Thus, if there is no constitutional right attached to the process of choosing the more powerful political party officer, no such right is attached to the process of choosing a less powerful officer like a ward leader. Accordingly, insofar as plaintiff claims equal protection under 42 U.S.C. §§ 1983 and 1985 (3), her suit must be dismissed for failure to state a claim upon which relief may be granted.
In contrast to Lynch, at least on philosophical grounds, the Pennsylvania Supreme Court in Bentman v. Seventh Ward Democratic Executive Committee, 421 Pa. 188, 218 A. 2d 261 (1965), seemed less reluctant to "intervene" in the internal management of a political party. Bentman can perhaps be distinguished. There, the Seventh Ward Executive Committee expelled committeemen who had actually been elected by the voters in their precincts. While here no individuals have had taken away from them their title as committeemen, one must nevertheless ask whether such a distinction is one of form or substance. In Bentman, a manipulative ward leader stripped the title of committeemen from citizens who were actually elected to office by a majority of their constituents. Here, while the committeemen keep their titles, it is alleged that a manipulative ward leader denied them the option of voting in a ward election. Probably either type of manipulative conduct is just as destructive of any concept of enlightened representative government. If I were bound to anticipate how the Pennsylvania Supreme Court would construe this issue as a matter of Federal constitutional law, I would be inclined to hold that under the rationale suggested in Bentman, plaintiff's complaint should not be dismissed. However, I am bound by the ruling of the Court of Appeals of this Circuit and, because of Lynch, I cannot justify this court's intervention in the election of a ward leader when trial judges have been advised that a federal court should not even intervene in the election of a party's county chairman.
In her claim under § 1983, plaintiff relies not only on rights secured to her by the Equal Protection Clause of the Fourteenth Amendment, but also on rights guaranteed her by the First Amendment and made applicable to the states by the Fourteenth Amendment. Plaintiff's Complaint, Doc. #1, para. 17. While plaintiff does not specifically name these rights, one can safely assume from her reliance on Williams v. Rhodes, 393 U.S. 23, 89 S. Ct. 5, 21 L. Ed. 2d 24 (1968), that the rights in question cluster around the concept of "freedom of association." The issue, however, is not whether plaintiff possesses these rights. She unquestionably does. Williams v. Rhodes, supra at 30-31, 89 S. Ct. at 10; see also Weisberg v. Powell, 417 F.2d 388 (7th Cir. 1969), and Snowden v. Hughes, 321 U.S. 1, 88 L. Ed. 497, 64 S. Ct. 397 (1944) (dictum). The issue, rather, is whether her associational rights have been abridged by "state action" within the meaning of the Fourteenth Amendment or action "under color of" state law within the meaning of § 1983.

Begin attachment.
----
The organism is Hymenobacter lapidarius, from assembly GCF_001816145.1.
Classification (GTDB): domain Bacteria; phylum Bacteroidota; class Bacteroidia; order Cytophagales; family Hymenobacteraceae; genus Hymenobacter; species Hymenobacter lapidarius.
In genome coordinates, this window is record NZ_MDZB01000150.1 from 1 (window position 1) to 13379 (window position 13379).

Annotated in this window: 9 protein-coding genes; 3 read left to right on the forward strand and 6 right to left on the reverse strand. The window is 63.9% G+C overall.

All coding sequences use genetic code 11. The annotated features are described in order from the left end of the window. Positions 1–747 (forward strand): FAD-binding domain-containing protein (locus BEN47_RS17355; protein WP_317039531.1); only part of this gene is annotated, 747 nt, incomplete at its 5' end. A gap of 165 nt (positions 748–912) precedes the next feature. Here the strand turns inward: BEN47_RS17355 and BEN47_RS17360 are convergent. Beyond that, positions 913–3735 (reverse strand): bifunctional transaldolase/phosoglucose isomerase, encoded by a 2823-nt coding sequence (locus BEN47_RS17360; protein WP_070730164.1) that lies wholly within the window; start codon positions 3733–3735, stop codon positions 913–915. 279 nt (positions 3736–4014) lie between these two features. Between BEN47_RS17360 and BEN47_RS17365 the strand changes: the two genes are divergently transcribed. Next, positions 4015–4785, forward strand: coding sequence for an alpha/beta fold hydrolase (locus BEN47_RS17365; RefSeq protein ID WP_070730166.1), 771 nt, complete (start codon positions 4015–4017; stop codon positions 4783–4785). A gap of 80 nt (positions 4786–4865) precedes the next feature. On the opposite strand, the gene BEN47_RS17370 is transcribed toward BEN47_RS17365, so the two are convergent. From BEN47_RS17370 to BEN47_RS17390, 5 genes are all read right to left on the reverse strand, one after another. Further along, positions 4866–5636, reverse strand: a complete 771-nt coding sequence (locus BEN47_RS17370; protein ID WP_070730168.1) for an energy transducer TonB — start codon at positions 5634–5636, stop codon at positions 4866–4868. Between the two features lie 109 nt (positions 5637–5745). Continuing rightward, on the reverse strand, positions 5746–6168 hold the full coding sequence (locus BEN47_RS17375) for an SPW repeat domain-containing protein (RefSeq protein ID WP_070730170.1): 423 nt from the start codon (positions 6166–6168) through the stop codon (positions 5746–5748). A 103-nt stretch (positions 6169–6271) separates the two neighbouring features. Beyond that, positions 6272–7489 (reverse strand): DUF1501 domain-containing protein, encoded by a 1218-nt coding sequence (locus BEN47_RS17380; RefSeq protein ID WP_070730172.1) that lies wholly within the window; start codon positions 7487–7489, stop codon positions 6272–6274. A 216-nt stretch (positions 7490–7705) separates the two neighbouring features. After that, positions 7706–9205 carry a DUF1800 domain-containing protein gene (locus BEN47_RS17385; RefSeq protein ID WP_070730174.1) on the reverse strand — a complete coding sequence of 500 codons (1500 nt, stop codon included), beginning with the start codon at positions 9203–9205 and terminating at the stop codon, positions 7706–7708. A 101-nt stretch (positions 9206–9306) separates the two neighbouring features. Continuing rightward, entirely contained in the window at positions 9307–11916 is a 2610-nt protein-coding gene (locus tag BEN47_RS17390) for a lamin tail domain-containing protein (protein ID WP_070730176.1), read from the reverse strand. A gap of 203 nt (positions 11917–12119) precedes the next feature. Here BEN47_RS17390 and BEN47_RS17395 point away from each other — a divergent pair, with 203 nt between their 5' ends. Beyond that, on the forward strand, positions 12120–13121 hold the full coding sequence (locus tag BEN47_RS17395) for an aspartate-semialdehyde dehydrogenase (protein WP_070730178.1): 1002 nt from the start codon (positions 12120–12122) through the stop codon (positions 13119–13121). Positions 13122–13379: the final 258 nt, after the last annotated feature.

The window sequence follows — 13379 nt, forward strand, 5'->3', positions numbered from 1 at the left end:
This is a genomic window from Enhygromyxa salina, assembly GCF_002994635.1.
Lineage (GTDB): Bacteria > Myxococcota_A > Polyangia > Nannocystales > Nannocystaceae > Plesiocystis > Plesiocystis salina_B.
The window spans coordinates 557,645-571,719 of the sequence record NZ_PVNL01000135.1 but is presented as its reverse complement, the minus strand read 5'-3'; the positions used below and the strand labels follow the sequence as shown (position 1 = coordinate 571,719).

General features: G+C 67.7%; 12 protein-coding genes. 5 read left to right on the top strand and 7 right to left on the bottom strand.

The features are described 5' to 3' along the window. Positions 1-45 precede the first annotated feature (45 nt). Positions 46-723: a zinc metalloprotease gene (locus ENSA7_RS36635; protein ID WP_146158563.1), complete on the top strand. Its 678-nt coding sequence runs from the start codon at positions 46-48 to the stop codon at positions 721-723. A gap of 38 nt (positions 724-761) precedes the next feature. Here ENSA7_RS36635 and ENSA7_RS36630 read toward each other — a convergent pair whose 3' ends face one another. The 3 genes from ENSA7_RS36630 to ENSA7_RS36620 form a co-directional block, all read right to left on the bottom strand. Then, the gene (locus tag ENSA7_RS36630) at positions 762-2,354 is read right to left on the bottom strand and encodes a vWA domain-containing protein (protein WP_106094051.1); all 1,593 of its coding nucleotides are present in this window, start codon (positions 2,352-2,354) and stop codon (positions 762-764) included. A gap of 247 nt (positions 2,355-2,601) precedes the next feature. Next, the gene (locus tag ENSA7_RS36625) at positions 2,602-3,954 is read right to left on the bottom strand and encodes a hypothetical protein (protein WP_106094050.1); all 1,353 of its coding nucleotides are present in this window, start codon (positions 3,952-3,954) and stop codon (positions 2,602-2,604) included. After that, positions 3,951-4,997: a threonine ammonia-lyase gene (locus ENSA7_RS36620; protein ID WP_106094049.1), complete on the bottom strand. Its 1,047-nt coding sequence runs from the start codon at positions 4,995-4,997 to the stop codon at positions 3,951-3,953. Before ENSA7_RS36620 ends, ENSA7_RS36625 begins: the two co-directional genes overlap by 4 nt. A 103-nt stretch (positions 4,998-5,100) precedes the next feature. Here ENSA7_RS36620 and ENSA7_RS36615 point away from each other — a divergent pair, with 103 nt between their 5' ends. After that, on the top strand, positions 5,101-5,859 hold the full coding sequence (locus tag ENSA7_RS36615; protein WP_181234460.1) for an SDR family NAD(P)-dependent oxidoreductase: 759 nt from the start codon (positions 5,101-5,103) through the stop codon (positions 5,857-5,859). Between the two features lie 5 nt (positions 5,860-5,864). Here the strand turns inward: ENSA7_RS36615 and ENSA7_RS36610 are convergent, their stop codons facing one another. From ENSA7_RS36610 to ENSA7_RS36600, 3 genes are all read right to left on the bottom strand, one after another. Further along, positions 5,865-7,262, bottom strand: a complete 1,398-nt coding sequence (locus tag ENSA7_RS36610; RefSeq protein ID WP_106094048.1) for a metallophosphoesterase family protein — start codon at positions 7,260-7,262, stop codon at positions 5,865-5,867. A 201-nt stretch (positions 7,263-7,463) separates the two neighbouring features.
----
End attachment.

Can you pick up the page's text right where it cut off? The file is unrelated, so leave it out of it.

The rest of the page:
Once again, Lynch v. Torquato, supra, is dispositive of the issue: "the normal role of party leaders in conducting internal affairs of their party, other than primary or general elections, does not make their party offices governmental offices or the filling of these offices state action." 343 F.2d at 372. The instant case involves not a primary or a general election, but rather the internal affairs of a political party, specifically the filling of a party office. Under Lynch, supra, the filling of such an office is not state action or action under color of state law. Accordingly, because plaintiff's associational rights were not abridged or impaired by state action -- as opposed to the private action of party leaders conducting the internal affairs of their party -- she has again failed to state a claim under § 1983 upon which relief may be granted. Her suit must therefore be dismissed.
Lest there be any confusion on the point, this opinion in no way endorses or condones arbitrary or unfair procedures in the conduct of a political party's internal business. Certainly, Mr. McGlinchey will merit no high marks in the annals of history if his conduct was as outrageous as plaintiff asserts it was. However, the federal courts are not empowered to right every wrong in our society -- regardless of how egregious some wrongs might be. Under the law of this circuit, Mr. McGlinchey's alleged wrongdoing does not constitute a breach of any federal right. Thus, plaintiff's complaint must be dismissed with prejudice.
Dated: October 30, 1975
A. Leon Higginbotham, Jr. / J.
AND NOW, this 30th day of October, 1975, for the reasons stated in the foregoing Opinion, it is hereby ORDERED and DECREED that defendants' Motions to Dismiss are GRANTED, and plaintiff's Complaint is DISMISSED with prejudice.
BY THE COURT:
A. Leon Higginbotham, Jr. / J.